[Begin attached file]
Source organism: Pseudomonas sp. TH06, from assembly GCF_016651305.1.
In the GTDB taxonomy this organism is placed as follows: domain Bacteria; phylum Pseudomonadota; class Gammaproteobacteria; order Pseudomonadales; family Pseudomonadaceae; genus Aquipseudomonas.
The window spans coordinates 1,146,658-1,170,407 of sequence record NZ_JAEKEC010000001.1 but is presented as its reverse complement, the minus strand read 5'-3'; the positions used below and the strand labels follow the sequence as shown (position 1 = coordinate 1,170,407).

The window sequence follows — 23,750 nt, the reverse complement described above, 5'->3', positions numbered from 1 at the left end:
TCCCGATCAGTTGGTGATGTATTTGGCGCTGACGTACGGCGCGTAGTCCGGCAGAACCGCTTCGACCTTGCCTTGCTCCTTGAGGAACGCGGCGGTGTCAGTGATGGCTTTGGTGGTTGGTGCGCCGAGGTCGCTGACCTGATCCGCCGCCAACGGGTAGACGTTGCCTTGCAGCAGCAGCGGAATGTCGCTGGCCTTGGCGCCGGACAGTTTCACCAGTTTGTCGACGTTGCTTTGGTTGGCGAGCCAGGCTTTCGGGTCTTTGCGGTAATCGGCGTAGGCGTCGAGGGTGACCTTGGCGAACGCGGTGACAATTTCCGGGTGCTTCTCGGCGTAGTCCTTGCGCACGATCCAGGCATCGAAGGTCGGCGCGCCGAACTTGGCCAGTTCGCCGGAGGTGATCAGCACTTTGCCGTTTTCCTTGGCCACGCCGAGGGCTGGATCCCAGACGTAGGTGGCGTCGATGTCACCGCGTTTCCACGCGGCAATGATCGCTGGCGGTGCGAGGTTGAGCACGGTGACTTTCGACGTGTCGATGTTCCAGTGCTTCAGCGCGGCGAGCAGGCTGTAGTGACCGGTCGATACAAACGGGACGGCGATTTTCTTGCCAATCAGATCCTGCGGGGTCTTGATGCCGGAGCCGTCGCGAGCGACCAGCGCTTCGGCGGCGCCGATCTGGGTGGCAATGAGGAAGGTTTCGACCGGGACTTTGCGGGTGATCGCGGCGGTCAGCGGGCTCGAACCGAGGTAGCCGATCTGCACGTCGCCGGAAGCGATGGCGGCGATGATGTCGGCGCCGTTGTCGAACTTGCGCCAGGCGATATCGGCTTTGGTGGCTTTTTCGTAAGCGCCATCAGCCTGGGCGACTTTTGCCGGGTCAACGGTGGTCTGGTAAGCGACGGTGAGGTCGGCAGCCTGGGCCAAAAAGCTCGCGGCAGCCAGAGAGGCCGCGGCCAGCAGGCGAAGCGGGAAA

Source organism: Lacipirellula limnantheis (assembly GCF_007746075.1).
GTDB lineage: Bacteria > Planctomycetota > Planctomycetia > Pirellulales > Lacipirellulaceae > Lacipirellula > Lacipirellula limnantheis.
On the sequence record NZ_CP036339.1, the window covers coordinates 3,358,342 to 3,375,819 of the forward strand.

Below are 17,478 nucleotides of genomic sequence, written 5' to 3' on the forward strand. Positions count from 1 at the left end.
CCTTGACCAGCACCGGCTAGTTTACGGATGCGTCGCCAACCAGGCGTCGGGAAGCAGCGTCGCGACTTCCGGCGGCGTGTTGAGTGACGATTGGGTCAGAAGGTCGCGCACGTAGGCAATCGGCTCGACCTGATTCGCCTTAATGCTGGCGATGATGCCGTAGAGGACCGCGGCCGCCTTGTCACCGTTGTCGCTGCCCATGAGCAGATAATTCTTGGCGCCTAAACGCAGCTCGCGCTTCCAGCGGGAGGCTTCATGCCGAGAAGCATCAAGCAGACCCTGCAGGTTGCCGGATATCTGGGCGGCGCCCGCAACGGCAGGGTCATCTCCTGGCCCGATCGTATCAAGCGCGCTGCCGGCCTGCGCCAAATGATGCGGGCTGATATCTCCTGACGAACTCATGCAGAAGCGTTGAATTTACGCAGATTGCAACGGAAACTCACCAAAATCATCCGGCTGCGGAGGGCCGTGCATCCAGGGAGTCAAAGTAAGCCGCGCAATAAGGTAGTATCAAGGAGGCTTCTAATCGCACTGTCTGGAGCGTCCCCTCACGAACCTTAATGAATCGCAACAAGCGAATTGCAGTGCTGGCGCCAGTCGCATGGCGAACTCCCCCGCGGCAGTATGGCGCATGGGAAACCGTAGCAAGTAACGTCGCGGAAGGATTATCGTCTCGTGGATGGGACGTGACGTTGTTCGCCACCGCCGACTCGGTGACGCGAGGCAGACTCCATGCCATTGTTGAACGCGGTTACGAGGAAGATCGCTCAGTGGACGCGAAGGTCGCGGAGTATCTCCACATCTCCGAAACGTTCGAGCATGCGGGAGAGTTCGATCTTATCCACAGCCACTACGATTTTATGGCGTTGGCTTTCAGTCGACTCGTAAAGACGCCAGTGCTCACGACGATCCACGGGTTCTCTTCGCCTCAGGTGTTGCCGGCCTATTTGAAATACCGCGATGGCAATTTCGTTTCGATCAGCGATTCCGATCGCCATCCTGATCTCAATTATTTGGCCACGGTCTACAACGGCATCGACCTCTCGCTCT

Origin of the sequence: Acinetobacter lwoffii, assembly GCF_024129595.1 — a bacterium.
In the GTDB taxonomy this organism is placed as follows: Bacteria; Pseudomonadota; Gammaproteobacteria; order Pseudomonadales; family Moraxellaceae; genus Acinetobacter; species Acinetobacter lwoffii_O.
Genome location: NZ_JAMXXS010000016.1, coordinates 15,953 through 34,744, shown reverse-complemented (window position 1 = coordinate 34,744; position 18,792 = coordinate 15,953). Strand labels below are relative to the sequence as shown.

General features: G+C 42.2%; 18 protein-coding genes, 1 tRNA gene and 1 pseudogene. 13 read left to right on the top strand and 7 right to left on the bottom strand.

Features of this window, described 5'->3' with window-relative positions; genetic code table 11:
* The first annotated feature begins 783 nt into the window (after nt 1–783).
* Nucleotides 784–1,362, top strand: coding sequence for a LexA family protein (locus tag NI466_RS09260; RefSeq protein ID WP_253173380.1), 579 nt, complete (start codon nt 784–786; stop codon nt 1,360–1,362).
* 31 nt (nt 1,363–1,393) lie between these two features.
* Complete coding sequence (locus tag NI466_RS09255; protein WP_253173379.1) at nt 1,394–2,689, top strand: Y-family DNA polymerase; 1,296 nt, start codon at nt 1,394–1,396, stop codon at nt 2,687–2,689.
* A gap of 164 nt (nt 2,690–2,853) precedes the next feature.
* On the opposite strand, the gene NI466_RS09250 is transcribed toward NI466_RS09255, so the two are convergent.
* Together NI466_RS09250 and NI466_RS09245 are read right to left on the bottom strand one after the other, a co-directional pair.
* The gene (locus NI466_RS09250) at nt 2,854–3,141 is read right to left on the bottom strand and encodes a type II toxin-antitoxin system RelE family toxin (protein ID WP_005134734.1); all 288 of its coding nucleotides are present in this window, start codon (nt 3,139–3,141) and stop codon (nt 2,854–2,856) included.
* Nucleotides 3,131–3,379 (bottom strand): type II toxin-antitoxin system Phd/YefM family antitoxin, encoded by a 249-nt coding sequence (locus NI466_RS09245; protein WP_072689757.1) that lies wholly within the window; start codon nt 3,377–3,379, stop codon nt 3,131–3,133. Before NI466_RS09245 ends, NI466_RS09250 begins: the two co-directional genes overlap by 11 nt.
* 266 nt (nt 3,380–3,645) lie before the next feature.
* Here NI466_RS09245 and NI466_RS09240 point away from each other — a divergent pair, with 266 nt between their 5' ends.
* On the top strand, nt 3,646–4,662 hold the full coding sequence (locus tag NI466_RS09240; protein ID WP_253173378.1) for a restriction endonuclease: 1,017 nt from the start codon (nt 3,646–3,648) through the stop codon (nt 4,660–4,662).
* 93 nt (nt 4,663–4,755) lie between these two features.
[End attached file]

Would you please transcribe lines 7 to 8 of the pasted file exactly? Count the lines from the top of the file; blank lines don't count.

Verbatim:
GTDB lineage: Bacteria > Planctomycetota > Planctomycetia > Pirellulales > Lacipirellulaceae > Lacipirellula > Lacipirellula limnantheis.
On the sequence record NZ_CP036339.1, the window covers coordinates 3,358,342 to 3,375,819 of the forward strand.